that beatifying country? Perhaps you would find some diversion in that land whose image you have so often admired
in the art galleries. What do you think of Rotterdam, you who love forests of masts, and ships moored at the foot of
houses?'
My soul remains silent.
'Perhaps Batavia attracts you more? There we should find, amongst other things, the spirit of Europe
married to tropical beauty.'
Not a word. Could my soul be dead?
'Is it then that you have reached such a degree of lethargy that you acquiesce in your sickness? If so, let us
flee to lands that are analogues of death. I see how it is, poor soul! We shall pack our trunks for Tornio. Let us go
farther still to the extreme end of the Baltic; or farther still from life, if that is possible; let us settle at the Pole. There
the sun only grazes the earth obliquely, and the slow alternation of light and darkness suppresses variety and
increases monotony, that half-nothingness. There we shall be able to take long baths of darkness, while for our
amusement the aurora borealis shall send us its rose-coloured rays that are like the reflection of Hell's own
fireworks!'
At last my soul explodes, and wisely cries out to me: 'No matter where! No matter where! As long as it's out
of the world!'

Charles Baudelaire
senSENsen
Let's spit the two of us let's spit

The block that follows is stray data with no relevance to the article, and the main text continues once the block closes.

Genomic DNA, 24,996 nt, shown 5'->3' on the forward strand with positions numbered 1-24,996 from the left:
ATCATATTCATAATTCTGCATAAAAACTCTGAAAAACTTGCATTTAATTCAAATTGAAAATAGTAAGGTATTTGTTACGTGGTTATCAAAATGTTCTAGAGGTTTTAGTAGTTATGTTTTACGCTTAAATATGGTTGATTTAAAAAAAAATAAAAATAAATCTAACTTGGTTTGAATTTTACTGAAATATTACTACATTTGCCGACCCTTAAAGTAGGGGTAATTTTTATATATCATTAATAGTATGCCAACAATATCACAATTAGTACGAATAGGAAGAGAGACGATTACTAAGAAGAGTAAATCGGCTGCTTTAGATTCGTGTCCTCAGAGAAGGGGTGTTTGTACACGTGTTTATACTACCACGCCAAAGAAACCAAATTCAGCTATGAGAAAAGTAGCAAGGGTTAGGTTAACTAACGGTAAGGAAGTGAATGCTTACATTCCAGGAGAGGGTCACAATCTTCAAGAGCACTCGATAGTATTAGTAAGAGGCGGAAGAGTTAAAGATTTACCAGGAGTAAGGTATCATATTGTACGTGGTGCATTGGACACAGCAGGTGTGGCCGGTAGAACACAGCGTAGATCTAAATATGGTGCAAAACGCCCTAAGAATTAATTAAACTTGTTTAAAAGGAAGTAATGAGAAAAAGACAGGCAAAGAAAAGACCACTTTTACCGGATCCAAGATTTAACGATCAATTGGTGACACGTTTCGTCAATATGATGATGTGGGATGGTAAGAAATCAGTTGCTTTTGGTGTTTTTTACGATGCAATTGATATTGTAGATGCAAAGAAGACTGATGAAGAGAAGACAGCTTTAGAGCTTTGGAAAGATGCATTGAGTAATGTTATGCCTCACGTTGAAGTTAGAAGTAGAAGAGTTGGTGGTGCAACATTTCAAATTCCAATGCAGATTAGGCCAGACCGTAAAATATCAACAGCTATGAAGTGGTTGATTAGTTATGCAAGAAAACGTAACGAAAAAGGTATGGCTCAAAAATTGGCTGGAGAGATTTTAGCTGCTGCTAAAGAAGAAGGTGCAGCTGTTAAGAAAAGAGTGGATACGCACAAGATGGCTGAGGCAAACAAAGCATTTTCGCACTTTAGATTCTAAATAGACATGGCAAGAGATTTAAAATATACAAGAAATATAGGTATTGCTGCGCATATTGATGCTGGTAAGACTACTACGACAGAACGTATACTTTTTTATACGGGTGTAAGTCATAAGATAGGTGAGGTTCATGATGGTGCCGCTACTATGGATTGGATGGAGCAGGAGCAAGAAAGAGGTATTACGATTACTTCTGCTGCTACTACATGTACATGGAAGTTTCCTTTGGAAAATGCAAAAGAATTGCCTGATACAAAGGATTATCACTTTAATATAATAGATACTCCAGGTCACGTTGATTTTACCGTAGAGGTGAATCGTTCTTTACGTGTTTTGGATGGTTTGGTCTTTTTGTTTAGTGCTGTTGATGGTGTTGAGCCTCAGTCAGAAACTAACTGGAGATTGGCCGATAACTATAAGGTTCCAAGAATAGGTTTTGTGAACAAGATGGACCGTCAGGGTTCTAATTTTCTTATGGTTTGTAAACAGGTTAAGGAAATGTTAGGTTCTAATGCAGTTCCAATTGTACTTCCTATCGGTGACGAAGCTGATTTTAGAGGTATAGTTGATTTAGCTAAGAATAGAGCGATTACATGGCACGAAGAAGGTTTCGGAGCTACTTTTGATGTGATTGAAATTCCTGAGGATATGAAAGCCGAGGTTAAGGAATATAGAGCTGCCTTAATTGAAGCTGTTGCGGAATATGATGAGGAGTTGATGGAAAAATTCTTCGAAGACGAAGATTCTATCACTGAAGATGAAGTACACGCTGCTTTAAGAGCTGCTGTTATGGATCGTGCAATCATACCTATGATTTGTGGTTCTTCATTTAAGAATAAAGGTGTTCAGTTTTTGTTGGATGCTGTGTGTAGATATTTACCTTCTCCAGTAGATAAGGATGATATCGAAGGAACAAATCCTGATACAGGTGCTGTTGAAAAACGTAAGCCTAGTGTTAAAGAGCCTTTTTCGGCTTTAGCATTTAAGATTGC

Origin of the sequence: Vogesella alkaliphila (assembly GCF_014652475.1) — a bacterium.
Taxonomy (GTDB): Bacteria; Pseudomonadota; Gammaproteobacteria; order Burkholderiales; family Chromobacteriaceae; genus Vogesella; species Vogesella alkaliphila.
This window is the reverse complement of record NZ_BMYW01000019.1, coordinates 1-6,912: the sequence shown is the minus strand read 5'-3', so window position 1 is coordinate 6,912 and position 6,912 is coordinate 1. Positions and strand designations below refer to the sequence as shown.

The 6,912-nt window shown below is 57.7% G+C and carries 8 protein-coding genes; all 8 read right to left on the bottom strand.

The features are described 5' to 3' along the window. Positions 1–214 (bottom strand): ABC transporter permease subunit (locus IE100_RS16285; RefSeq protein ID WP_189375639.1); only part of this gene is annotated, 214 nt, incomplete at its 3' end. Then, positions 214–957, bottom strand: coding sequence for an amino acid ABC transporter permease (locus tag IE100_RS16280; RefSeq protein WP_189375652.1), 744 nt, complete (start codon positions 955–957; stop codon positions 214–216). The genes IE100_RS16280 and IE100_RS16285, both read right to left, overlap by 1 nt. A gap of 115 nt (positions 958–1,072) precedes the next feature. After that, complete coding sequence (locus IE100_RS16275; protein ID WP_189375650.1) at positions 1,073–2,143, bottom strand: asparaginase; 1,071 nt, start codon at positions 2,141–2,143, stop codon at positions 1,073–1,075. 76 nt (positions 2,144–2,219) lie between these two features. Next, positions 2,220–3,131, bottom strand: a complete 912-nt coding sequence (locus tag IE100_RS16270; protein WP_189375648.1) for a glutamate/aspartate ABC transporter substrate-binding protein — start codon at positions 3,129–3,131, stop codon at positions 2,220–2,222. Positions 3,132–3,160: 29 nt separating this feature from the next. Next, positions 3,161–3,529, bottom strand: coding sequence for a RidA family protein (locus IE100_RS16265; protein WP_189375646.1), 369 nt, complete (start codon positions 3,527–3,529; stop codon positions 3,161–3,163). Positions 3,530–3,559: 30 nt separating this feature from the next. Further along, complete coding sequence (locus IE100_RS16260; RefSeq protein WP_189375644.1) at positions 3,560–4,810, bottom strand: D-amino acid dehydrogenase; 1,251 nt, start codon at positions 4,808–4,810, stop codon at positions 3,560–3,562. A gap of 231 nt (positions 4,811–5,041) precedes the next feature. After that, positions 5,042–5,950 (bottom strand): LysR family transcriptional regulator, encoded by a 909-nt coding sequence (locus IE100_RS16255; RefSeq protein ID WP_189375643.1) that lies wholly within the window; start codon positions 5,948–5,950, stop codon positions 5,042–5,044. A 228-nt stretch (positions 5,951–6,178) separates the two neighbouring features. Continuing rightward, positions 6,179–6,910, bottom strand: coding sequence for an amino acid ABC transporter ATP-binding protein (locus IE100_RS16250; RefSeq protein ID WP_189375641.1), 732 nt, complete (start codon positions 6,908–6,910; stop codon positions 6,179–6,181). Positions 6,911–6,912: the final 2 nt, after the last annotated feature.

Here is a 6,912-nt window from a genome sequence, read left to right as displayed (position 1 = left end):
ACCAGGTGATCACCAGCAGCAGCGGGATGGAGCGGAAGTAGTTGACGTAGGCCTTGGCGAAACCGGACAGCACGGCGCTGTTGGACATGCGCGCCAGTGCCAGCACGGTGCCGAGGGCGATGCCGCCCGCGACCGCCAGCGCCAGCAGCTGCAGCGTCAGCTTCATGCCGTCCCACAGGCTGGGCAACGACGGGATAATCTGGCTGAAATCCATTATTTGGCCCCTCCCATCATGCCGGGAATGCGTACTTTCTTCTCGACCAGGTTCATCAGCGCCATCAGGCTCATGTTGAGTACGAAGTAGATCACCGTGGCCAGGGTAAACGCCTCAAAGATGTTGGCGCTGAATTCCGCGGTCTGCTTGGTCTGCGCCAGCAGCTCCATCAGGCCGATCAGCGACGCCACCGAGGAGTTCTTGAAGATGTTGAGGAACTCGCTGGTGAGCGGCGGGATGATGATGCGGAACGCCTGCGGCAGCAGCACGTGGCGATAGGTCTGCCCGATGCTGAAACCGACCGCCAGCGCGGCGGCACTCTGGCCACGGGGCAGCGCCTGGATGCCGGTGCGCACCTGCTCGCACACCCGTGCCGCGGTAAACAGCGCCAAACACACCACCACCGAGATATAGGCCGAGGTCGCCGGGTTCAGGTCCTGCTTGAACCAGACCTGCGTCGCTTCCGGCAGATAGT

On what we loved
On what we loved the two of us
Yes because this poem the two of us
Is a waltz tune and I imagine
What is dark and incomparable passing between us
Like a dialogue of mirrors abandoned
In a baggage-claim somewhere say Foligno
Or Bourboule in the Auvergne
Certain names are charged with a distant thunder
Yes let's spit the two of us on these immense landscapes
Where little rented cars cruise by
Yes because something must still
Some thing
Reconcile us yes let's spit
The two of us it's a waltz
A kinf of convenient sob
Let's spit let's spit tiny automobiles
Let's spit that's an order
A waltz of mirrors
A dialogue in the void
Listen to these immense landscapes where the wind
Cries over what we loved
One of them is a horse leaning its elbow on the earth
The other a deadman shaking out linen the other
The trail of your footprints I remember a deserted village
On the shoulder of a scorched mountain
I remember your shoulder
I remember your elbow your linen your footprints
I remember a town where there was no horse
I remember your look which scorched
My deserted heart a dead Mazeppa whom a horse
Carries away like that day on the mountain
Drunkenness sped my run through the martyred oaks
Which bled prophetically while day
Light fell mute over the blue trucks
I remember so many things
So many evenings rooms walks rages
So many stops in worthless places
Where in spite of everything the spirit of mystery rose up
Like the cry of a blind child in a remote train depot


ARAGON
sprinqles
I love Pablo Neruda. The poem I love the most that he wrote was Tonight I Can Write The Saddest Lines. I even bought the soundtrack to the "Il Postino" movie. Pablo Neruda fans should watch that movie. Its something you'll want for your dvd collection.
senSENsen
where is neruda fan club...
johanfh
I like what I know from Pablo Neruda, which isn't very much at the moment Smile I bought the LP 'Canto General' on which Neruda reads some of his poems, accompanied with South-American music.

I like the sound of
'El hombre fierra fue, vasija, parpado
del barro trémulo, forma de la arcilla'

I also like the poem
'Ya van, ya van, ya llegan,
corazón mío, mira las naves,
ya llegan, ya llegan las naves,'

I still have to translate it to find out what it means but it sounds marvellous!

JohanFH
PennyLane
I prefer his poems in Spanish. Just because they keep the feeling he gave to them. Neruda is fantastic!